The 1985 l’Eglise-Clinet signaled that the young vigneron had talent, if not yet all the means to create a top tier Pomerol. It was the 1998 vintage that put both l’Eglise-Clinet and Denis Durantou on the map, partly thanks to his newly installed smaller stainless steel tanks. I remember tasting the 1998 from barrel during one of my early primeur visits, the excitement in the air as Denis Durantou was congratulated for making a wine that set the template for what followed. From that pivotal vintage onwards l’Eglise-Clinet ascended to become one of Pomerol’s most acclaimed wines, quintessential and uncompromising, a wine that is not necessarily flattering in its youth, but that blossoms into an extraordinary and often profound elixir with bottle age. Flanking his crown jewel were a handful of crus such as La Chenade, Saintayme, Montlandrie and Les Cruzelles from outside Pomerol, over-performing and you might well argue, underpriced, not that he cared about something as banal as the market value of his wines. He just wanted people to enjoy them.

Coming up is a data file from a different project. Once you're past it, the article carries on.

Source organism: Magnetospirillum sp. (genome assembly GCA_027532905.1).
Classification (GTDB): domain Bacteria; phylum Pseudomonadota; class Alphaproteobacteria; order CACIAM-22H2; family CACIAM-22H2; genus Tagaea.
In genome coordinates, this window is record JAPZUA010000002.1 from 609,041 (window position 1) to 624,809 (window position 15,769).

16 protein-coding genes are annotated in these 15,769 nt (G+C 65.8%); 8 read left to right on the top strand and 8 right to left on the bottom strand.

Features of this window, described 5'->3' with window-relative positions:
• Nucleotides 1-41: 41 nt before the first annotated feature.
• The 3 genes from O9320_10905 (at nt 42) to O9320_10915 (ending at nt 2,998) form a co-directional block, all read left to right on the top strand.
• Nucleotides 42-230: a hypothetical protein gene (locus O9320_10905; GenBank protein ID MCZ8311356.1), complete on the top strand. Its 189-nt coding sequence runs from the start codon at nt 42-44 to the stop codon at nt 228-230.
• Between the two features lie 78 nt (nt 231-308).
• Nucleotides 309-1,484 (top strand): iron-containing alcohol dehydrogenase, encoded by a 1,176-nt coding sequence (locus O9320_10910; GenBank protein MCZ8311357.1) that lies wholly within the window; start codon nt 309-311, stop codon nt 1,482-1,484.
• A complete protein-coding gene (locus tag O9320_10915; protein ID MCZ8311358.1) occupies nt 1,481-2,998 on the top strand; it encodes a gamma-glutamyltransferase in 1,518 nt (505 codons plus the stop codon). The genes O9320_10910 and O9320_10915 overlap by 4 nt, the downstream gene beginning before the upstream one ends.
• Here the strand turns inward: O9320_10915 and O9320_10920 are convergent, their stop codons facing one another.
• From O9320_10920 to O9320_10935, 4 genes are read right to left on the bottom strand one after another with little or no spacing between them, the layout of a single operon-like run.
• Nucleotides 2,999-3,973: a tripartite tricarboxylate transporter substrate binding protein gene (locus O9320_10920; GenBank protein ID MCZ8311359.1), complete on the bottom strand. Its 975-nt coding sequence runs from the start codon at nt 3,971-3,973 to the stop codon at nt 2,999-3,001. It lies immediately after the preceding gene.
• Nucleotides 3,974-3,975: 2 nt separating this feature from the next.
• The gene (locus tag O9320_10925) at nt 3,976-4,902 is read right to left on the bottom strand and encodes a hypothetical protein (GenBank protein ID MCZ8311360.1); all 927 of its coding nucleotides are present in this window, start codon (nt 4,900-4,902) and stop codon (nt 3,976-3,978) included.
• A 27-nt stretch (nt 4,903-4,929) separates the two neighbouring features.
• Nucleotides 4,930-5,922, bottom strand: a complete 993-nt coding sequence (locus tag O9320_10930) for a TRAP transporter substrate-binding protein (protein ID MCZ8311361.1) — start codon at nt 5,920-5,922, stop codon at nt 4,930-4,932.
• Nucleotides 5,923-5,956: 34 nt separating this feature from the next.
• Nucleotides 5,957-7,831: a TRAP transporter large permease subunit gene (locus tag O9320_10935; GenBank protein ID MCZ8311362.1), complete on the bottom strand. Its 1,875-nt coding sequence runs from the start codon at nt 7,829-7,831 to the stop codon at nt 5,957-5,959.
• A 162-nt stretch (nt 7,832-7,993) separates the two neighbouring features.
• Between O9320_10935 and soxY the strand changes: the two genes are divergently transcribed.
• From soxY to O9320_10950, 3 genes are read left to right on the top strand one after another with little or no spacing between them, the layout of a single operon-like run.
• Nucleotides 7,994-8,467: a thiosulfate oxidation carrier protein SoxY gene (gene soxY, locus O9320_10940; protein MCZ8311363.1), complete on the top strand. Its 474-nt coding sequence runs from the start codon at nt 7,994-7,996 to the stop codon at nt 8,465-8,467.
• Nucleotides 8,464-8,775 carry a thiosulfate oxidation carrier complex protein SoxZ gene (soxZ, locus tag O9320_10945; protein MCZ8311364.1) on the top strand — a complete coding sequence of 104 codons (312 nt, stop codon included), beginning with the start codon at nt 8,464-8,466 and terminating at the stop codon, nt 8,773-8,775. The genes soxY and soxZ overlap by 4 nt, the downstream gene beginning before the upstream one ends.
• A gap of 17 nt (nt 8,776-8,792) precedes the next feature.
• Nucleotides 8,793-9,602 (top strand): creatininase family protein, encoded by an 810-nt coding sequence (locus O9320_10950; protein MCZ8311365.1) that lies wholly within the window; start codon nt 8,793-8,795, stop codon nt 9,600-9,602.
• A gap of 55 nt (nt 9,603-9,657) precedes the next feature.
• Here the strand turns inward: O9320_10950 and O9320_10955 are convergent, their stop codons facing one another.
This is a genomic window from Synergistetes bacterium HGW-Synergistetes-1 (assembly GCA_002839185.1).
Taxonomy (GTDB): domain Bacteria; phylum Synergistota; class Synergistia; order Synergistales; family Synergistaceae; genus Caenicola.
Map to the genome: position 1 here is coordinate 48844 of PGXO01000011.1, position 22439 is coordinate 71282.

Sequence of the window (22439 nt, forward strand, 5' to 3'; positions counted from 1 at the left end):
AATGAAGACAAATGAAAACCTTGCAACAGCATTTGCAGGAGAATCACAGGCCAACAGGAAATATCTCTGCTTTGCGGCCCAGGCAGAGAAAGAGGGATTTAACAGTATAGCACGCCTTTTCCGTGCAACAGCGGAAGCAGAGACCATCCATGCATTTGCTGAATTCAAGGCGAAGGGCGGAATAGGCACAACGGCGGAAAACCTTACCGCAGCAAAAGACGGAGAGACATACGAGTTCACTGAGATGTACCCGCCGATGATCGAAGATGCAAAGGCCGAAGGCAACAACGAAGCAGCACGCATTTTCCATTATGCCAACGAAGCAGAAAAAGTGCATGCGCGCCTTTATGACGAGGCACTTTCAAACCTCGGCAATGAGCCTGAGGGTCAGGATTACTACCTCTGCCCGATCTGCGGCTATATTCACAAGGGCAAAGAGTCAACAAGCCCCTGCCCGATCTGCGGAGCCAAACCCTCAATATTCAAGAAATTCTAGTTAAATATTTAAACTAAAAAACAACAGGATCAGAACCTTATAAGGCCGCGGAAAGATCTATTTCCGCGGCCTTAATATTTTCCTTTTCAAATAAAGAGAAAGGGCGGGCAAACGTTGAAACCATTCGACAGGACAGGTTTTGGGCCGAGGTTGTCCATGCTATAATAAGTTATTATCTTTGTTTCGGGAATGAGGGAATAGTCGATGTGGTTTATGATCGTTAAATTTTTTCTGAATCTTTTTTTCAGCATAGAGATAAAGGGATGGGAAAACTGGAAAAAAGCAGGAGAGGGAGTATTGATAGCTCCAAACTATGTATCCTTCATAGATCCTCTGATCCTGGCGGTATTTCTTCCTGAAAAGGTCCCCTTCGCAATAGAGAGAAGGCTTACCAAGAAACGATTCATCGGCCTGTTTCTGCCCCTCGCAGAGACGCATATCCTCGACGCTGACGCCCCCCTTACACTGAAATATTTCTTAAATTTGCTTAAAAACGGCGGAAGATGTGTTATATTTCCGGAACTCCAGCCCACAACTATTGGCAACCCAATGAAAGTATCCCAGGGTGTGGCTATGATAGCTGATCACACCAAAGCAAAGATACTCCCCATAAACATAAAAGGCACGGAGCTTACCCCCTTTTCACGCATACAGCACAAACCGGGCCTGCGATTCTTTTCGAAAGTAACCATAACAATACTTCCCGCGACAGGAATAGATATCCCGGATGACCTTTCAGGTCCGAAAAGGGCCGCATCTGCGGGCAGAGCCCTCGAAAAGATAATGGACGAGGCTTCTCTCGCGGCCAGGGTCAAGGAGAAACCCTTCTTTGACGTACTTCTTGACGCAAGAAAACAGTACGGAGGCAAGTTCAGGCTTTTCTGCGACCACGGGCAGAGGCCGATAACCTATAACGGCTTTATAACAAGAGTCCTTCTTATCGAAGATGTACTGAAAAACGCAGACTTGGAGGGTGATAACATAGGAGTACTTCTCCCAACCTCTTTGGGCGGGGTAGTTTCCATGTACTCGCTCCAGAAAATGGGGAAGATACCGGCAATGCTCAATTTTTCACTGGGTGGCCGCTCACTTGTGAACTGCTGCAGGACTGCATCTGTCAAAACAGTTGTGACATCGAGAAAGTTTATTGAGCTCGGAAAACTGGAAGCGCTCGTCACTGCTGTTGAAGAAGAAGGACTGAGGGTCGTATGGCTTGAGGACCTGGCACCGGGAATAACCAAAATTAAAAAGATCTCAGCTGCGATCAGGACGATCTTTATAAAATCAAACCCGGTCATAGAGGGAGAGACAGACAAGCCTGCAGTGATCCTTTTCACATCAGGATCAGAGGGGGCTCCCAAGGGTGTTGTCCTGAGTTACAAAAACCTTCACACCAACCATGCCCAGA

Denis Durantou was a sensitive, compelling and complex man. People often band around the word “passion” with respect to winemakers. His was all consuming, an obsession that easily weighed upon his quicksilver mind. I remember one primeur when he was dissatisfied with the barrel sample. He darted back and forth with samples from different cooperages until exasperated, I stopped typing and told him: “Look, it doesn’t matter where the sample comes from, it’s still a bloody great wine Denis.” He smiled and replied: “Yes, I guess you’re right”. But I could tell he still wasn’t happy. Of course he balanced this burning obsession with his family, his wife and three daughters, Alix, Noemie and Constance. Constance remembered how her father was restless to return to his vines during rare family holidays. From time to time Denis found himself in a dark place. Being such a perfectionist, he found it difficult to delegate responsibility and felt he had to control every last detail. Then he questioned those decisions. Did I do the right thing? Could I have done it better? Winemaking can sometimes be a lonely job and since, unlike many absentee owners, Denis actually lived in this sparsely populated rural part of Bordeaux, niggling matters could become irrationally magnified in the silence.